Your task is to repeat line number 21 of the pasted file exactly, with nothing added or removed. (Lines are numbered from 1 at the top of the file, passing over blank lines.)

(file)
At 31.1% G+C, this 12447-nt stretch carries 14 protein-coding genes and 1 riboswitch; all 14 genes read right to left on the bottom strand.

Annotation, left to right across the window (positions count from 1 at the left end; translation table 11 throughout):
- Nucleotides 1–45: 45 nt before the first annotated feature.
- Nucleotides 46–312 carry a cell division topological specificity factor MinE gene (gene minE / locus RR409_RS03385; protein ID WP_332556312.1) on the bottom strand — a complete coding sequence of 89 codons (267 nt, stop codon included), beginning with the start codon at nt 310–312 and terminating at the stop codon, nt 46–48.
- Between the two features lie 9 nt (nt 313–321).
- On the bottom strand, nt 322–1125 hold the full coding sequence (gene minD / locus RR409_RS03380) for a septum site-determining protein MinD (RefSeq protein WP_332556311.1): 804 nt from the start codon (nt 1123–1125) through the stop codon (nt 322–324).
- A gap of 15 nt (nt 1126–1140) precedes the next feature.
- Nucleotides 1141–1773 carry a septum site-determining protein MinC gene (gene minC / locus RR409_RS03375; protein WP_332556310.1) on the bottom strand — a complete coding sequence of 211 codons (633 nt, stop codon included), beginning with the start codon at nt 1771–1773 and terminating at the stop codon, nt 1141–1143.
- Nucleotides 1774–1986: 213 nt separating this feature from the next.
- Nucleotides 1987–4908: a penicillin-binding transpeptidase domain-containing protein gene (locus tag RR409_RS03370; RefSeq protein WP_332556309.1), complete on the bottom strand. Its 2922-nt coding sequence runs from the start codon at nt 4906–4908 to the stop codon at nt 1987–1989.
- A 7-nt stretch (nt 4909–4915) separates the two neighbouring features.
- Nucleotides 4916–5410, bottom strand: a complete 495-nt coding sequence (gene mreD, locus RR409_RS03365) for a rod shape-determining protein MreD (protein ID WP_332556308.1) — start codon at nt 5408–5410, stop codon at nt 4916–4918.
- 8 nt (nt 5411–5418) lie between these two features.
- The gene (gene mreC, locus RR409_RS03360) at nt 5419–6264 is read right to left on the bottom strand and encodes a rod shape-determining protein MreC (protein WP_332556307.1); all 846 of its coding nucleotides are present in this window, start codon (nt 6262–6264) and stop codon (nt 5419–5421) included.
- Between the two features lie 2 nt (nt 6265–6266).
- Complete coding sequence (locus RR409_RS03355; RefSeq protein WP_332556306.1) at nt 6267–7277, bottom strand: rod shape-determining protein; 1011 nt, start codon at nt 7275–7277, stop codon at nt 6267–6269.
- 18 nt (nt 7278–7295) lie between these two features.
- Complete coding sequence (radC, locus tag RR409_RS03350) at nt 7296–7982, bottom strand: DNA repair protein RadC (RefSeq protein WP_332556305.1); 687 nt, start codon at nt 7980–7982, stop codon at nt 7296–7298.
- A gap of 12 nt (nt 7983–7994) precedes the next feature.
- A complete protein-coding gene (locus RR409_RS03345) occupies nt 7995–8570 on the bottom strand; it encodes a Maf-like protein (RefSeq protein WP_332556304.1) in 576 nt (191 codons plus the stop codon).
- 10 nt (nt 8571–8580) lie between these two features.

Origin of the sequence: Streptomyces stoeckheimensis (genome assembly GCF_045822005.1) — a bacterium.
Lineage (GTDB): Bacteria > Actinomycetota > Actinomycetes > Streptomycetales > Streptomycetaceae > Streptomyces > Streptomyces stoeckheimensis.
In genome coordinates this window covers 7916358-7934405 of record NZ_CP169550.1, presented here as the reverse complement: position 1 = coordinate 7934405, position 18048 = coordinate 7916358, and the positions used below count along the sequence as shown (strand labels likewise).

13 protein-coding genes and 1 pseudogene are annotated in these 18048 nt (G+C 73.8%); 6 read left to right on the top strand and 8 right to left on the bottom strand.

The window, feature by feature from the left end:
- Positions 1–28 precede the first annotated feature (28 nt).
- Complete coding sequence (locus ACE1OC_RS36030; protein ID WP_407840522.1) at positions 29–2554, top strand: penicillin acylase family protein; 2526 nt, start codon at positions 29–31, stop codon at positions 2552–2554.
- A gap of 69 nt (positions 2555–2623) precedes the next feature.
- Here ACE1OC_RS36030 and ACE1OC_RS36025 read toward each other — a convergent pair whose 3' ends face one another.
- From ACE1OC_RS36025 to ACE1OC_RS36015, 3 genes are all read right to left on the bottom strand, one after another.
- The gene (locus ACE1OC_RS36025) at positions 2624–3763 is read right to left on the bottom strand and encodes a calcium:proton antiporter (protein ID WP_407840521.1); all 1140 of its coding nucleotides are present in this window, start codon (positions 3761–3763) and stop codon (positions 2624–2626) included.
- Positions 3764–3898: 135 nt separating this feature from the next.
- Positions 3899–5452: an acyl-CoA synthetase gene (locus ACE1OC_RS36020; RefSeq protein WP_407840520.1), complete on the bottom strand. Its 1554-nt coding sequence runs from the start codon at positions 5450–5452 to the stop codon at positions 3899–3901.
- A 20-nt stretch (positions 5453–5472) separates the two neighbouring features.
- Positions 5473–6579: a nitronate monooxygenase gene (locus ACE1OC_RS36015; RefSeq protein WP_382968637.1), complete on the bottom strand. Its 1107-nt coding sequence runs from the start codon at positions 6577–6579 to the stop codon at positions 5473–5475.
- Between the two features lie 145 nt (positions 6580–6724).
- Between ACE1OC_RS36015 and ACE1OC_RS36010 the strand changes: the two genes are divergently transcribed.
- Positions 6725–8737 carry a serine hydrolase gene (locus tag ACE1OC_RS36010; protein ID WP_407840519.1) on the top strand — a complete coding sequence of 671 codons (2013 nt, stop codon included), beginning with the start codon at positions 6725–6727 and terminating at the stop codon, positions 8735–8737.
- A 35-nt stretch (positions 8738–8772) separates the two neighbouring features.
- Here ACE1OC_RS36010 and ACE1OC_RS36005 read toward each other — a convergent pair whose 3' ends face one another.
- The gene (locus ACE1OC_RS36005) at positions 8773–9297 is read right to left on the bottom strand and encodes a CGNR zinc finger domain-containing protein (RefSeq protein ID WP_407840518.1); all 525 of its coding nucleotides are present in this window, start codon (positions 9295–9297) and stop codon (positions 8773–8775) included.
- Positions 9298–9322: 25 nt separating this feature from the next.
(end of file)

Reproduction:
- 10 nt (nt 8571–8580) lie between these two features.